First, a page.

With the weather heating up, pet owners should ensure their four-legged friends are protected against ticks, with vets seeing an increase in cases.
Since September, the RSPCA has seen more than 25 cases of tick paralysis in dogs and cats.
RSCPA Queensland chief veterinary officer Dr Anne Chester said if left untreated, tick paralysis could be fatal.
“Some pets can be on oxygen for days, fighting to survive and sadly, not pull through,” she said.
“The best way to prevent heartache is to use tick preventatives.
“You should also be checking your pets over daily for any lumps and bumps and watch for the signs of tick paralysis in your pet.”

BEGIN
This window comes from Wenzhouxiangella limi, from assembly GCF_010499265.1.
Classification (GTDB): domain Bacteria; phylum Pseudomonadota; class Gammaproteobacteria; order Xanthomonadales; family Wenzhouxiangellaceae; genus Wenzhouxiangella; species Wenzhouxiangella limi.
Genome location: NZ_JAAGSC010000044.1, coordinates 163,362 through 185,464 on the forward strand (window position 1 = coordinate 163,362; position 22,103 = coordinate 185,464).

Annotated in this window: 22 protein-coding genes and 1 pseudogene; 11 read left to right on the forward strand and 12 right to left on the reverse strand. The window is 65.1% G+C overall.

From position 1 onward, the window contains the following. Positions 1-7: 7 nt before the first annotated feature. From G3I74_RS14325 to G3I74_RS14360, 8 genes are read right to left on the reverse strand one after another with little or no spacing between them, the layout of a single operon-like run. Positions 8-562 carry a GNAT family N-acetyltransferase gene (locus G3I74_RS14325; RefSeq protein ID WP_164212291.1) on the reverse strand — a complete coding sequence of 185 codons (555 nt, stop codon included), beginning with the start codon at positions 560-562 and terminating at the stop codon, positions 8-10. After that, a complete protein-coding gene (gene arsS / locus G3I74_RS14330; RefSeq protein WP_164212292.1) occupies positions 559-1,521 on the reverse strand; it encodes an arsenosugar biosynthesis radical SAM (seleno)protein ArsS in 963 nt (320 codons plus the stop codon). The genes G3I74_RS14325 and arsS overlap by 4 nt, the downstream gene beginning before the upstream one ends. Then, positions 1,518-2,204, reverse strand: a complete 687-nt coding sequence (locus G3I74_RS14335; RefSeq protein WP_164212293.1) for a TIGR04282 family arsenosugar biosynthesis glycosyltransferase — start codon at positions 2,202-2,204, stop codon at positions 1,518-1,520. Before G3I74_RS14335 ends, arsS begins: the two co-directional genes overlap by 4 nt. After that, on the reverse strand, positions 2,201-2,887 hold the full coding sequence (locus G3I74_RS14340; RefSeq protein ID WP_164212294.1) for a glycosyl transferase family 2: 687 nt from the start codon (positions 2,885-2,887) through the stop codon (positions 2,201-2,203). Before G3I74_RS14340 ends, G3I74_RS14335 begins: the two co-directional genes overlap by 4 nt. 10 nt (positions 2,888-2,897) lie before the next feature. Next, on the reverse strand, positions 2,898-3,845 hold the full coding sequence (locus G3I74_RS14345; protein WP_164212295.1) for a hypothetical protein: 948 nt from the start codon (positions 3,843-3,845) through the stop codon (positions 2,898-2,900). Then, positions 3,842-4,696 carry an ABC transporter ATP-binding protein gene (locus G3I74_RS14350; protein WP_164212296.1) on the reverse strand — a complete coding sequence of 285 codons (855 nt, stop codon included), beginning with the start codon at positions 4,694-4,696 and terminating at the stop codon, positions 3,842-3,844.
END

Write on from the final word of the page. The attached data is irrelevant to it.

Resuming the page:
Ticks are a small insect (around 3 - 5 mm long) of the arachnid family. There are several tick species but the one of most concern is the paralysis tick.
Ticks come in a variety of sizes and can range from a pin head up to the size of a fingernail.
They are oval or rounded in appearance, and can be either cream, dark grey or brown in colour.
When the tick latches on to your pet's skin, it will look like a small rounded pebble. Once they have attached, you might not be able to see their legs.
Ticks can often be on exposed skin of your pet, especially around their face, neck, underbelly and the insides of their legs.
Signs your pet is suffering from a paralysis tick include vomiting, gagging, a slight wobbliness of the hindquarters which worsens over time, an inability to stand, difficulty breathing and refusing food.
Pet owners should check their animals regularly, especially if they have been exploring in long grass.
If you discover a tick, remove it straight away with tweezers, and visit your vet.